If you’ve just moved into a new home with trees on the property or are having issues with a specific tree in your yard, knowing the species can help you in properly caring for and maintaining them. Maryland is home to many native tree species, with 20 of them making up over 75% of the trees you’ll find in our state’s forests. Take a look at the distinct characteristics of each to help you determine which tree species you have in your yard.
These trees have two leaves that connect at the same point. Maples are most easily recognized by their ‘helicopter’ seeds, which have wings that spin as they fall from branches.
- Sugar Maple: As the name suggests, this tree is a source for maple syrup and has leaves that are green on both top and bottom.
- Red Maple: Identifiable by their bright red leaves in the fall, red maple trees are yard-favorite among Maryland homeowners.
- Silver Maple: These maple trees have bi-colored leaves that are green on top and silvery-white below.
These trees bear acorns and have leaf edges that form in recognizable lobes
- Chestnut Oak: This variety of oak tree has dark, jagged bark and leaves with rounded teeth along the edges.
- White Oak: Identified by its white-grey bark, this oak has leaves with round, bristle-free lobes.
- Black Oak: Shiny-topped leaves with yellowy undersides and acorns with a fringe along the cap are characteristics of this oak tree.
- Northern Red Oak: Found primarily in Western Maryland, this red oak has leaves that contain several bristle-tipped lobes and bears acorns with caps only covering 1/4th of the top.
- Southern Red Oak: Found near the Chesapeake Bay’s coastal plains, this oak tree has leaves that contain three bristle-tipped lobes and have an S-shaped vein running through the middle.
These evergreen trees have needle-like foliage and bear cones as fruit.
- Eastern Hemlock: Commonly found in Western Maryland, the eastern hemlock has fine, dark green foliage that grows in flat, single needles and light brown cones with rounded scales.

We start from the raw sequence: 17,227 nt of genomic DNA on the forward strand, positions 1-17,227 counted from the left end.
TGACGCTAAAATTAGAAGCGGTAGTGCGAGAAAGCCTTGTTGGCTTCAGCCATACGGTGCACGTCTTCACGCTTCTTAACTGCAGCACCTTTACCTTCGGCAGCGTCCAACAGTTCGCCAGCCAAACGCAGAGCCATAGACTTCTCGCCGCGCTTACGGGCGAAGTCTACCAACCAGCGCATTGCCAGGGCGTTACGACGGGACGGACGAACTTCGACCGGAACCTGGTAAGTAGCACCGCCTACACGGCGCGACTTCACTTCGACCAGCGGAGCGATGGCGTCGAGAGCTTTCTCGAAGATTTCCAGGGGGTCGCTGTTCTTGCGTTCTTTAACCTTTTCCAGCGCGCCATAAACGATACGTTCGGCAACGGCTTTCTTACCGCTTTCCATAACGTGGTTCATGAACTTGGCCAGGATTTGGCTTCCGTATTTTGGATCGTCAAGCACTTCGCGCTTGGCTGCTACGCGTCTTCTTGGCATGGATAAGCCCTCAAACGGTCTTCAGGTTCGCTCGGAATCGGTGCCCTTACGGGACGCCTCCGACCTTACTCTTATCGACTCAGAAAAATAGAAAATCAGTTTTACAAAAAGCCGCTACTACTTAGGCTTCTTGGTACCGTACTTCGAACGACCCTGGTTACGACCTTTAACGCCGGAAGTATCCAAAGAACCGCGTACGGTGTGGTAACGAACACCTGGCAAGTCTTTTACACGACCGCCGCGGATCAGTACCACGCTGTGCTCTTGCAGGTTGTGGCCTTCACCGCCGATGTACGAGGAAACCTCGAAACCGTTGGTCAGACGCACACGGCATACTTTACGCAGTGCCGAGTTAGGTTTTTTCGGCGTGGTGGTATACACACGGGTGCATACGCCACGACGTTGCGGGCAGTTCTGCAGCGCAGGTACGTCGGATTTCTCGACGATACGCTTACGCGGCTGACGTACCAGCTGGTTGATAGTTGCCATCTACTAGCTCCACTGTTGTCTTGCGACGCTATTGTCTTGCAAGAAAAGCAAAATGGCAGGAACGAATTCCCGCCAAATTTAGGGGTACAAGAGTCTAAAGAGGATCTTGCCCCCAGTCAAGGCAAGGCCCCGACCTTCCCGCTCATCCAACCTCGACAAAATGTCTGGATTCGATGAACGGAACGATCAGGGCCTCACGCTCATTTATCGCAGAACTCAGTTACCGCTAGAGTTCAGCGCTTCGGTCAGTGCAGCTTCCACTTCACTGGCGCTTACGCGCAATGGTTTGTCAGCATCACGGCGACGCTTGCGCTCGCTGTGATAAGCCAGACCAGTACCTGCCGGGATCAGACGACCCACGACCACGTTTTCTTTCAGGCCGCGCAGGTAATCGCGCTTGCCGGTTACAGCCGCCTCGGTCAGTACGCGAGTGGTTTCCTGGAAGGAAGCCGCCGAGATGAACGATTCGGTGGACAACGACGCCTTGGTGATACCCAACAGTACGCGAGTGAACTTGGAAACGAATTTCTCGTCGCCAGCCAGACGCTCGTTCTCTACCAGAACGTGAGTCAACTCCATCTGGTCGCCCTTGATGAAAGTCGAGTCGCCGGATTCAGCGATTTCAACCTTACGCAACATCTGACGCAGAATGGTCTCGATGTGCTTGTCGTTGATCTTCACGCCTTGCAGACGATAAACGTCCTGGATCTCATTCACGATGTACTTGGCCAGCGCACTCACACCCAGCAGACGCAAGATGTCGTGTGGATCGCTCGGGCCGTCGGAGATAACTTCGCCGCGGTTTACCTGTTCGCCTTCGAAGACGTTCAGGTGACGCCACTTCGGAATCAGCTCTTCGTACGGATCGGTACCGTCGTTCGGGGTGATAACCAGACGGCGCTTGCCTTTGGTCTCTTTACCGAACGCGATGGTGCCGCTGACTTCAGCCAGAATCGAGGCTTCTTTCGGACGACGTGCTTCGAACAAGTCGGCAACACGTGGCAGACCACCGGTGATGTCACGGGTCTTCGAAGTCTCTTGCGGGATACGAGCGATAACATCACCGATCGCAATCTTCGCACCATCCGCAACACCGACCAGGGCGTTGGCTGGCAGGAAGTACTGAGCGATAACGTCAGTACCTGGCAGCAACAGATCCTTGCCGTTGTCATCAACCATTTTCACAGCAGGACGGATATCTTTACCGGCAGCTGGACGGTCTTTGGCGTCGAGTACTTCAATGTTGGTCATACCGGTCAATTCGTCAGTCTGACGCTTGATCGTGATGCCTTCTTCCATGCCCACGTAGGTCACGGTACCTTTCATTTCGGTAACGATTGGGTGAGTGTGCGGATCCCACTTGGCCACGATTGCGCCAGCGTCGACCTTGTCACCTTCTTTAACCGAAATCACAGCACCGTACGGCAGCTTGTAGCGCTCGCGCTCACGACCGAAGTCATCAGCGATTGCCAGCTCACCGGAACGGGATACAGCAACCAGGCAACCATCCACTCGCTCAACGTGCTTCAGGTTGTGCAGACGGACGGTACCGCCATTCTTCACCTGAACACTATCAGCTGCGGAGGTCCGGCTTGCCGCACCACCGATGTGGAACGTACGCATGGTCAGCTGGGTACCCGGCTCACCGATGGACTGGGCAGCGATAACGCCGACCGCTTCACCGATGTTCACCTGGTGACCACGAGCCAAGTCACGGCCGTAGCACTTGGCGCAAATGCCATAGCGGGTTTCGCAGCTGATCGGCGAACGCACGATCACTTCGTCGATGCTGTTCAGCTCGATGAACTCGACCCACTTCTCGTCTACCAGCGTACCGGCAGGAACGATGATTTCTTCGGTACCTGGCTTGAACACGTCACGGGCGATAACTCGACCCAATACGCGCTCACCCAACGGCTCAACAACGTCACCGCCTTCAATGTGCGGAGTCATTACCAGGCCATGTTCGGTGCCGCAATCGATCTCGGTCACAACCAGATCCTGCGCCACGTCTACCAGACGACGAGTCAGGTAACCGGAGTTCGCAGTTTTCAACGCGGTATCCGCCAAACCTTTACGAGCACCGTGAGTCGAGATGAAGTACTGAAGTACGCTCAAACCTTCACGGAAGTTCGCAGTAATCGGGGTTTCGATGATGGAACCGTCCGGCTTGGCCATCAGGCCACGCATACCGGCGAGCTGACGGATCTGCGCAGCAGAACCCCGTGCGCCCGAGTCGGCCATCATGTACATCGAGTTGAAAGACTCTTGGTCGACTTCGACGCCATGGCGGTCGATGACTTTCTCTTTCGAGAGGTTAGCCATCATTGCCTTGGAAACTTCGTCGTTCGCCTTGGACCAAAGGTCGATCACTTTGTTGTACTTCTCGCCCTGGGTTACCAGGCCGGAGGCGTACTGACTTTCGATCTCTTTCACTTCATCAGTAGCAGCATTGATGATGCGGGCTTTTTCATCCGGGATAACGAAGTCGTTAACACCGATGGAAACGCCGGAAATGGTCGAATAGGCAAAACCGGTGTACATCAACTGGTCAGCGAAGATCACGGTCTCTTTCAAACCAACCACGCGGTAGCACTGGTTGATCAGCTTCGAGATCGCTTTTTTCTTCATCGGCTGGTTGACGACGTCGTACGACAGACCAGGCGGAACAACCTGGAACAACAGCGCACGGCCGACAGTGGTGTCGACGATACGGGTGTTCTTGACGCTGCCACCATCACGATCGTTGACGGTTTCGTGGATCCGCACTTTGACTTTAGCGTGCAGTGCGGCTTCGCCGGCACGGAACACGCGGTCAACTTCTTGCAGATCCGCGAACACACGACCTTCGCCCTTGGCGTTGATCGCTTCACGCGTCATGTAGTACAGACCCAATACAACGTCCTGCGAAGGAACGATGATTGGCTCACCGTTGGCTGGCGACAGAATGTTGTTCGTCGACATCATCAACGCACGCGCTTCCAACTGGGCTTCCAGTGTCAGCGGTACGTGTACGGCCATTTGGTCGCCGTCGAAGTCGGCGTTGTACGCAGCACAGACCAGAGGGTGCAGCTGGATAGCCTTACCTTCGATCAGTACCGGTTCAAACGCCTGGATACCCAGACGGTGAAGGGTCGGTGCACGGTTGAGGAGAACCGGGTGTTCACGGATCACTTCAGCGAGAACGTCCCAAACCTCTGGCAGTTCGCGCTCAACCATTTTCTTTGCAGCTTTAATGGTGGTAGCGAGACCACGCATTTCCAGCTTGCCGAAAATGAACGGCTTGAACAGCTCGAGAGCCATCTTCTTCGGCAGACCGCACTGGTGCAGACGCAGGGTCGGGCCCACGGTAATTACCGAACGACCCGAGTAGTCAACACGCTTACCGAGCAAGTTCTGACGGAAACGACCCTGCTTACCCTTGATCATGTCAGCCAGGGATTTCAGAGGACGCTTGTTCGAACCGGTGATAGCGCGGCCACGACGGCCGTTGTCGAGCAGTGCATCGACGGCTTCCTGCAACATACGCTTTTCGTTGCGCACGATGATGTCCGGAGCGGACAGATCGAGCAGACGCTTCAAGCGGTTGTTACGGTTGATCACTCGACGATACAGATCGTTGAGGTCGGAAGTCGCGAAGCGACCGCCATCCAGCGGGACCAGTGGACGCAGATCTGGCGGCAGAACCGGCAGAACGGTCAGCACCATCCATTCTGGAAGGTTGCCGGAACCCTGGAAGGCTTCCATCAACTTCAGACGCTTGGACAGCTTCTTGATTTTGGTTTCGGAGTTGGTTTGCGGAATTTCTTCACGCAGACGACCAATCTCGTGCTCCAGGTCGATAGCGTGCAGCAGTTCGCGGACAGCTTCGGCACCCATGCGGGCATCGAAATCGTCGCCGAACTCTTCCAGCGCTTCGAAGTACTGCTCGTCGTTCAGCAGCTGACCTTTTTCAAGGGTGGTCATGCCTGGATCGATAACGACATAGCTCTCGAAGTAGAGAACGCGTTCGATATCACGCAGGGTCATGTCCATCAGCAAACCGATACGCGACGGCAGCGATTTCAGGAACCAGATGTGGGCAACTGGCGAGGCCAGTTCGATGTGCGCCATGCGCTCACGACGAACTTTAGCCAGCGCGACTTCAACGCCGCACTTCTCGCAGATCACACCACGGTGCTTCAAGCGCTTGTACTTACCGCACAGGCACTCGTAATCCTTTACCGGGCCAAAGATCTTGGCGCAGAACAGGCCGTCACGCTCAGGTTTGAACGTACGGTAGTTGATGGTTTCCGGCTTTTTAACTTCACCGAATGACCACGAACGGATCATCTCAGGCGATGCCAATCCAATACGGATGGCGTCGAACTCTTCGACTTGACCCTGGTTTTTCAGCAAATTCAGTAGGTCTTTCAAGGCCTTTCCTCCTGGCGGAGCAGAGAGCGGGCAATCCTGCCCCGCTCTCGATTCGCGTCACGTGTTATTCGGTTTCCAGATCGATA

- Eastern White Pine: Known for its height and sharp-pointed cones, this variety of pine tree has needles that grow in clusters of five.
- Virginia Pine: This pine can be identified by its small cones and its needles that grow in pairs.
- Loblolly Pine: This tree has needles grow in clusters of three and bears cones with sharp prickles that curve outwards.
Miscellaneous Maryland Trees
These trees have non-categorical characteristics that make them unique to their species.
- White Ash: Feather-like leaves that divide into 5-7 smaller leaflets
- Sycamore: Big, 5-lobed leaves that have a hairy texture underneath
- Beech: Straight-veined leaves with points at the end and smooth, light grey bark
- Hickory: Green nuts that turn brown in the fall and leaves that are subdivided into 5-7 large leaflets
- Sweet Gum: Small balls of fruit and 5-lobed, saw-toothed leaves that turn purple and red in the fall
- Blackgum: Black or dark purple fruit and smooth-edged leaves that taper to a narrow tip
- Tulip Tree: Yellow-green, tulip-like flowers with flat, 4-lobed leaves, also referred to as tulip poplar or yellow poplar.
- Sassafras: 3-lobed, mitten-shaped, or oval leaves that have a spicy odor when torn or cut
Need Expert Help with a Tree in Your Yard?
Taking proper care of your trees is key to maintaining a beautiful property and keeping both your home and family safe. Whether you need tree removal and stump grinding services or regular tree pruning in Maryland, Nelson Tree Specialist is here for you. As professional arborists, we specialize in all things trees and would be happy to provide further assistance in identifying and maintaining trees on your property. Give us a call today to get started.